Even as other legislators looked to California's law for a template, Utah Representative David L. Hogue scored points for originality by proposing an amendment to the state's existing obscenity laws that would have made "inappropriately violent" games fulfill the criteria for what is obscene. Grouping Mortal Kombat in with hardcore pornography might not have had a chance of withstanding legal challenge, but at least it was a novel approach to the problem. It was also equally successful, as none of these proposed laws ever came into force.
While much of this legislative flurry could be attributed to the success of Grand Theft Auto: San Andreas and the scandal of the Hot Coffee sex minigame from the previous year, other games were also being targeted by concerned parents and politicians. The US National Law Enforcement Officers Memorial Fund took aim at the Eidos-published cops-and-robbers game 25 to Life because players "role-play shooting gang members and police officers and using civilians as human shields." The group called on retailers not to stock the game, which had been released just days earlier. It's tough to say if the petition was successful, as the game was low profile enough (and critically trounced enough) that retailers probably wouldn't have had much interest in carrying it anyway.
Games weren't just being blamed for felonies; they were also targeted for misdemeanor vandalism. Atari took heat for Marc Ecko's: Getting Up: Contents Under Pressure from the Anti-Graffiti Association in the UK and from a handful of politicians in Florida. Both groups argued that the game, in which players fight back against a corrupt local government, would encourage kids to vandalize their neighborhoods. Meanwhile, New York City officials were levelling complaints about video game graffiti against Sony, which had actually been spraypainting buildings in multiple cities across the US with guerilla marketing ads for the PSP.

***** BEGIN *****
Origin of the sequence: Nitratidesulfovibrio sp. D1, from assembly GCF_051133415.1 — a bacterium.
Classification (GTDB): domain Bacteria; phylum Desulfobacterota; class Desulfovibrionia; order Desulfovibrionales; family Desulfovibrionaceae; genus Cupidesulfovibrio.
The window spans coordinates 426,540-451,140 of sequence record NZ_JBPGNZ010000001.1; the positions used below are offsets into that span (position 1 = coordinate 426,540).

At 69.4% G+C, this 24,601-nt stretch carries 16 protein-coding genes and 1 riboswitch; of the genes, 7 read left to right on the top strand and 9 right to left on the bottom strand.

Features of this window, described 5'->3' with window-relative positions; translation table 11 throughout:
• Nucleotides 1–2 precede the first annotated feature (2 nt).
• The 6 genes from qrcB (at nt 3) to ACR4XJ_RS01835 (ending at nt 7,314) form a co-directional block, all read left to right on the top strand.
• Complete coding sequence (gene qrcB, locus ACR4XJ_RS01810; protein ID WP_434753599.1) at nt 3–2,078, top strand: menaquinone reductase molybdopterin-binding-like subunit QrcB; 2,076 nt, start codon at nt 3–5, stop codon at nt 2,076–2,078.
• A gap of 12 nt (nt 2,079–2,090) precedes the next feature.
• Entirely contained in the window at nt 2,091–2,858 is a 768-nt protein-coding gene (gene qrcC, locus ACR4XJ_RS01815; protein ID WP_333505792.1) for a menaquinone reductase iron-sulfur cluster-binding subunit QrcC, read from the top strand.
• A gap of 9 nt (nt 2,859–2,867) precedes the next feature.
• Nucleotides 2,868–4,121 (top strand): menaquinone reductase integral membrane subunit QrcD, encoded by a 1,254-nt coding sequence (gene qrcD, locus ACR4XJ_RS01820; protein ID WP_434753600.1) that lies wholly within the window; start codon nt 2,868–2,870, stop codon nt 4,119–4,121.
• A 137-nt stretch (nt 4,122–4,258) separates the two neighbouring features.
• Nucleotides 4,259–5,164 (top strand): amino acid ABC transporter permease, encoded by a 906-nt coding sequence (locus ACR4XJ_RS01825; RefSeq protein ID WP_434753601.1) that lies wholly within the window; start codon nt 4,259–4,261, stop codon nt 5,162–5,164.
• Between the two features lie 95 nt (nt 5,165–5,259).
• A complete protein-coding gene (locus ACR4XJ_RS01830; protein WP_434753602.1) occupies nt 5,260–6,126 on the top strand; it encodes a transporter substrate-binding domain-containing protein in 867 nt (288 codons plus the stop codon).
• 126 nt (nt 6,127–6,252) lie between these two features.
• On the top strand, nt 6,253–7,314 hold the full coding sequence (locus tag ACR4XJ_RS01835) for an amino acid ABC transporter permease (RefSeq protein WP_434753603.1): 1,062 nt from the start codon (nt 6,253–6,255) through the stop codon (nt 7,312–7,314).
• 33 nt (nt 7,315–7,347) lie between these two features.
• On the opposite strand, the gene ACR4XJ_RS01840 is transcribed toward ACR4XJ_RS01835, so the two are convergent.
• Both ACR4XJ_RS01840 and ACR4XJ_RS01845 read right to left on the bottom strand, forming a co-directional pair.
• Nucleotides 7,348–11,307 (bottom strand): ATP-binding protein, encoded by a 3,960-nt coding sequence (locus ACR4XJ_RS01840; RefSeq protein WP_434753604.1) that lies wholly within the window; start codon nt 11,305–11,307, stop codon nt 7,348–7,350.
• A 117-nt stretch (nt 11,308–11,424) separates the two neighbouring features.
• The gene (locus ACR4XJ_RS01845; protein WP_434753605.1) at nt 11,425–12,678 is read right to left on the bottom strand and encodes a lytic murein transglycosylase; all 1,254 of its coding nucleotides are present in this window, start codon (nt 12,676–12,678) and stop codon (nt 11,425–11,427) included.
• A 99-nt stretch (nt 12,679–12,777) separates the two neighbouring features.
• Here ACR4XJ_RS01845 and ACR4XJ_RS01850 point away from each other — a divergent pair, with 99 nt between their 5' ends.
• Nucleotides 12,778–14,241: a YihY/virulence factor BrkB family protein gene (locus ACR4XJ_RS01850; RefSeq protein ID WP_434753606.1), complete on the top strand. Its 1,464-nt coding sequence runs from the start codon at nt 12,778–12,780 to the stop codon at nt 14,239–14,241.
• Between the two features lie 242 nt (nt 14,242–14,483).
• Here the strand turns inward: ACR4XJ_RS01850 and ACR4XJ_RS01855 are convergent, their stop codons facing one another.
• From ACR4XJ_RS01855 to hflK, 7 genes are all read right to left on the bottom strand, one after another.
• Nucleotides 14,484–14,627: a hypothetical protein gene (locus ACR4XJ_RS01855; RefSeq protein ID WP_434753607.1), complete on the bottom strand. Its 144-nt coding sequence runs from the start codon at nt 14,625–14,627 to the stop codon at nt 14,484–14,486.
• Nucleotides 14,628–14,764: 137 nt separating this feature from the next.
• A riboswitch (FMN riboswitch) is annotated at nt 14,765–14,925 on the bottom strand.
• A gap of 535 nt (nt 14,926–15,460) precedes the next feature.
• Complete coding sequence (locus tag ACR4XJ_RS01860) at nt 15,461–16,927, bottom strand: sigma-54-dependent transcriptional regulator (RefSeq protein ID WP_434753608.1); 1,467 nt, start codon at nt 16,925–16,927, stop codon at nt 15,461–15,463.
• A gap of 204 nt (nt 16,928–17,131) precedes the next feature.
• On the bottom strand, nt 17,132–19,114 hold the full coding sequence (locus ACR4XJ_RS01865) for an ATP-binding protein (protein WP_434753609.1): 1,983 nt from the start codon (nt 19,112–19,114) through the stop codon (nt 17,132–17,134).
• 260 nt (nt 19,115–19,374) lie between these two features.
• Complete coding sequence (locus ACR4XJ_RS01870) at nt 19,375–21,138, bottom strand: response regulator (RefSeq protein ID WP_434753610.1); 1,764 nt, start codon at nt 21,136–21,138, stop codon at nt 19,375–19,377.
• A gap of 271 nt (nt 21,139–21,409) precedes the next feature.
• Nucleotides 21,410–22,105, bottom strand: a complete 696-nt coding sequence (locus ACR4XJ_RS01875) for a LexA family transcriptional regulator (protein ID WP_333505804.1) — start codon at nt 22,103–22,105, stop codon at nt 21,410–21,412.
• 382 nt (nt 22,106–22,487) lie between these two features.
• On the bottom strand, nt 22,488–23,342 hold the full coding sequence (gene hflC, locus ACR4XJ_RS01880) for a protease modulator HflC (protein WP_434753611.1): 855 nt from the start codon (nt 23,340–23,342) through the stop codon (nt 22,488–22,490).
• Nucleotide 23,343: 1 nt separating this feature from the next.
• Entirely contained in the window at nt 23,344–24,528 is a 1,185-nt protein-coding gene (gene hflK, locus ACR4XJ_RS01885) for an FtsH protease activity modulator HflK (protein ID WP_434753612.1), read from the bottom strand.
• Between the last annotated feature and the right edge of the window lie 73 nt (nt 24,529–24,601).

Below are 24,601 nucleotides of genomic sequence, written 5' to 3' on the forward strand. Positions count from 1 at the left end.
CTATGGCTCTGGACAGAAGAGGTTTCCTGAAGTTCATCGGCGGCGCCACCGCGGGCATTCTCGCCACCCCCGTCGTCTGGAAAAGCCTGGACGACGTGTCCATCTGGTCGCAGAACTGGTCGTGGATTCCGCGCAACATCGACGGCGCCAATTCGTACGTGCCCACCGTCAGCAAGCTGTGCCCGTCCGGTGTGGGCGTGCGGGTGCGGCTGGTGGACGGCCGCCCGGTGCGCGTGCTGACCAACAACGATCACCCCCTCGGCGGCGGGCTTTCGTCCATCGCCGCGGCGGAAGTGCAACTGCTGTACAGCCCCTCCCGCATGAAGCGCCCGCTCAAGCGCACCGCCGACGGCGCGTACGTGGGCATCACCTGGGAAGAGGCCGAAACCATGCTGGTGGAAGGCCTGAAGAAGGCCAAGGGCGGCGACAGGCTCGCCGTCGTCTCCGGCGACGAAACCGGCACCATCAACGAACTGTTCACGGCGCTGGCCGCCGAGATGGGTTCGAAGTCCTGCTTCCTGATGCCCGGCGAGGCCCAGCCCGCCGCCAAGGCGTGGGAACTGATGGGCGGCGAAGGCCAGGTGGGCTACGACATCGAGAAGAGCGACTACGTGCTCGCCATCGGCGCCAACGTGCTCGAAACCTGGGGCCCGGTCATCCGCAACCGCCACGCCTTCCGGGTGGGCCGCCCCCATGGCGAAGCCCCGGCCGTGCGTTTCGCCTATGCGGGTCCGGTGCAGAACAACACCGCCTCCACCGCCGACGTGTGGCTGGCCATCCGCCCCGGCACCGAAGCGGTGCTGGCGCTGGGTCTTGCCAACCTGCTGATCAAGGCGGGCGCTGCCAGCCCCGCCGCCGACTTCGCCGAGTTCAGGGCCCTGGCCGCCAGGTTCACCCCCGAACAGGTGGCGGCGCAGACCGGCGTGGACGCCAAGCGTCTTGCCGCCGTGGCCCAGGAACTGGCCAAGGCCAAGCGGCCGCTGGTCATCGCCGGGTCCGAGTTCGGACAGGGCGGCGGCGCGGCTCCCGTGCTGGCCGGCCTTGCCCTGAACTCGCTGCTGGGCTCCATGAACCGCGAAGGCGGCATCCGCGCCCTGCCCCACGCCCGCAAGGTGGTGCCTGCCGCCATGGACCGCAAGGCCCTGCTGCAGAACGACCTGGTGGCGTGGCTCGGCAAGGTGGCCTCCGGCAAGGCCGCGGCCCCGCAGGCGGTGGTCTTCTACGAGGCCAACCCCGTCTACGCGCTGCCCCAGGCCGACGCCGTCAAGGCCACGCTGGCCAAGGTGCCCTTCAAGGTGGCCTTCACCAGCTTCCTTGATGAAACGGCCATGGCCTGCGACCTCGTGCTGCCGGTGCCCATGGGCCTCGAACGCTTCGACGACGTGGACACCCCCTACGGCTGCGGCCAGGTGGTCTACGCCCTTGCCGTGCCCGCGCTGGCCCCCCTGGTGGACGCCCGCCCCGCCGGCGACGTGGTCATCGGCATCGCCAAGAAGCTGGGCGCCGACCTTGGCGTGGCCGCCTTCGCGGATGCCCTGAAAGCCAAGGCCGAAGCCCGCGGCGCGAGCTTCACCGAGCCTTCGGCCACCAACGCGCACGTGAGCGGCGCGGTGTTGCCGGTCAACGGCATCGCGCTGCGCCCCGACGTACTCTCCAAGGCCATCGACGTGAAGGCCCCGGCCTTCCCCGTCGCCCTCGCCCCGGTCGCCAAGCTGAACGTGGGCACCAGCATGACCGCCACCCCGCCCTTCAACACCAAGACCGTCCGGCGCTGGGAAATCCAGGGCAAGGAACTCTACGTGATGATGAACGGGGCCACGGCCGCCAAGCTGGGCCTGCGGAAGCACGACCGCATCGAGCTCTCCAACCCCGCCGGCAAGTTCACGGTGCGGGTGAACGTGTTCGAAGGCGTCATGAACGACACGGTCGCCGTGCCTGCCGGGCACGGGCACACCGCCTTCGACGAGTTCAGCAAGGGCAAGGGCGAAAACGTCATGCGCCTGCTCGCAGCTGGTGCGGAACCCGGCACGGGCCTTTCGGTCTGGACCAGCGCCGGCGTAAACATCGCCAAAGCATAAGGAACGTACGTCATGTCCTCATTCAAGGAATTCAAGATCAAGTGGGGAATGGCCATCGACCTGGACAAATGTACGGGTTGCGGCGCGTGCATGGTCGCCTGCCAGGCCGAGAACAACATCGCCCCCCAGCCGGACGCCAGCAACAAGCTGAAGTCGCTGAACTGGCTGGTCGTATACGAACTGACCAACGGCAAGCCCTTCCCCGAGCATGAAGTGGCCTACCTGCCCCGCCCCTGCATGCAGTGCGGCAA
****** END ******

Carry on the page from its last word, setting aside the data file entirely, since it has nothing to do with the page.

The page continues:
"The amount of money people are willing to spend on video games is getting less every year" - Nintendo president Satoru Iwata, giving insight into why the Wii would be priced lower than the competition, and perhaps also why Nintendo would hold out on free-to-play business models for so long.
"It's almost impossible today for a brand new company to come into this business and get up to speed. The largest videogame company in the world took a look at this business, put their foot in this business, and concluded that they couldn't do it on their own and had to pay a lot of money to get into it." - Glu Mobile CEO Greg Ballard after the EA acquisition of Jamdat, blissfully unaware of the mobile market turmoil to come.
"We encourage community building among our players with others of similar interests, and we understand that guilds are one of the primary ways to forge these communities. However, topics related to sensitive real-world subjects - such as religious, sexual, or political preference, for example - have had a tendency to result in communication between players that often breaks down into harassment." - Blizzard's official explanation for disallowing LGBT-friendly guilds in World of Warcraft. In a matter of weeks, the company would apologize and change its stance.